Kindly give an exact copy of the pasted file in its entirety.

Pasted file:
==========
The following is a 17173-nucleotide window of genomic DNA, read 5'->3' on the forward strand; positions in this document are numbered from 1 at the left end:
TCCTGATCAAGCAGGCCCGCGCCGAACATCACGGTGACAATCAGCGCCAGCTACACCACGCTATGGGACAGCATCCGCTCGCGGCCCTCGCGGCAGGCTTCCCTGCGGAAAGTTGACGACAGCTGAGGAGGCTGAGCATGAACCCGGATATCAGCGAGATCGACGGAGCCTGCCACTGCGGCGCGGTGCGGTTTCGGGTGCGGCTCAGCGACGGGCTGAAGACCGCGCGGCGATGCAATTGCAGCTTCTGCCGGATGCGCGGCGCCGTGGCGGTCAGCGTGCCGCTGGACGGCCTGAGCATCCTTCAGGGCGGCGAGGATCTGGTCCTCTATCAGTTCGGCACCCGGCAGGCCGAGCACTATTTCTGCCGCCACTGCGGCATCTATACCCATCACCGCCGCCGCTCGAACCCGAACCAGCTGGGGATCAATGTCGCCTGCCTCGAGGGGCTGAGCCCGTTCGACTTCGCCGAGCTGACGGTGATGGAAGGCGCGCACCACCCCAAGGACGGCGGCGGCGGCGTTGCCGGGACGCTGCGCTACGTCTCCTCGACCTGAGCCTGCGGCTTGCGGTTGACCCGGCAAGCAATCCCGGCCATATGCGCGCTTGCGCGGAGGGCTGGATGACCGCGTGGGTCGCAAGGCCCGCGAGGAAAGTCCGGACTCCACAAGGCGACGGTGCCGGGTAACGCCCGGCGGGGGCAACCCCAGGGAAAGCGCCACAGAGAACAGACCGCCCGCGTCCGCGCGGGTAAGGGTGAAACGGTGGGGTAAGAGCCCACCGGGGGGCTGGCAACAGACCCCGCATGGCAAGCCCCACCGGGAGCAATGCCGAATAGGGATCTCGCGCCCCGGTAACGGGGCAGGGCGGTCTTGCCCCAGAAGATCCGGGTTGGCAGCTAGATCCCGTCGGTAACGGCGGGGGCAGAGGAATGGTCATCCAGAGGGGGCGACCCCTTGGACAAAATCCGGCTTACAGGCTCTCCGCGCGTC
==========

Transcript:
The following is a 17173-nucleotide window of genomic DNA, read 5'->3' on the forward strand; positions in this document are numbered from 1 at the left end:
TCCTGATCAAGCAGGCCCGCGCCGAACATCACGGTGACAATCAGCGCCAGCTACACCACGCTATGGGACAGCATCCGCTCGCGGCCCTCGCGGCAGGCTTCCCTGCGGAAAGTTGACGACAGCTGAGGAGGCTGAGCATGAACCCGGATATCAGCGAGATCGACGGAGCCTGCCACTGCGGCGCGGTGCGGTTTCGGGTGCGGCTCAGCGACGGGCTGAAGACCGCGCGGCGATGCAATTGCAGCTTCTGCCGGATGCGCGGCGCCGTGGCGGTCAGCGTGCCGCTGGACGGCCTGAGCATCCTTCAGGGCGGCGAGGATCTGGTCCTCTATCAGTTCGGCACCCGGCAGGCCGAGCACTATTTCTGCCGCCACTGCGGCATCTATACCCATCACCGCCGCCGCTCGAACCCGAACCAGCTGGGGATCAATGTCGCCTGCCTCGAGGGGCTGAGCCCGTTCGACTTCGCCGAGCTGACGGTGATGGAAGGCGCGCACCACCCCAAGGACGGCGGCGGCGGCGTTGCCGGGACGCTGCGCTACGTCTCCTCGACCTGAGCCTGCGGCTTGCGGTTGACCCGGCAAGCAATCCCGGCCATATGCGCGCTTGCGCGGAGGGCTGGATGACCGCGTGGGTCGCAAGGCCCGCGAGGAAAGTCCGGACTCCACAAGGCGACGGTGCCGGGTAACGCCCGGCGGGGGCAACCCCAGGGAAAGCGCCACAGAGAACAGACCGCCCGCGTCCGCGCGGGTAAGGGTGAAACGGTGGGGTAAGAGCCCACCGGGGGGCTGGCAACAGACCCCGCATGGCAAGCCCCACCGGGAGCAATGCCGAATAGGGATCTCGCGCCCCGGTAACGGGGCAGGGCGGTCTTGCCCCAGAAGATCCGGGTTGGCAGCTAGATCCCGTCGGTAACGGCGGGGGCAGAGGAATGGTCATCCAGAGGGGGCGACCCCTTGGACAAAATCCGGCTTACAGGCTCTCCGCGCGTC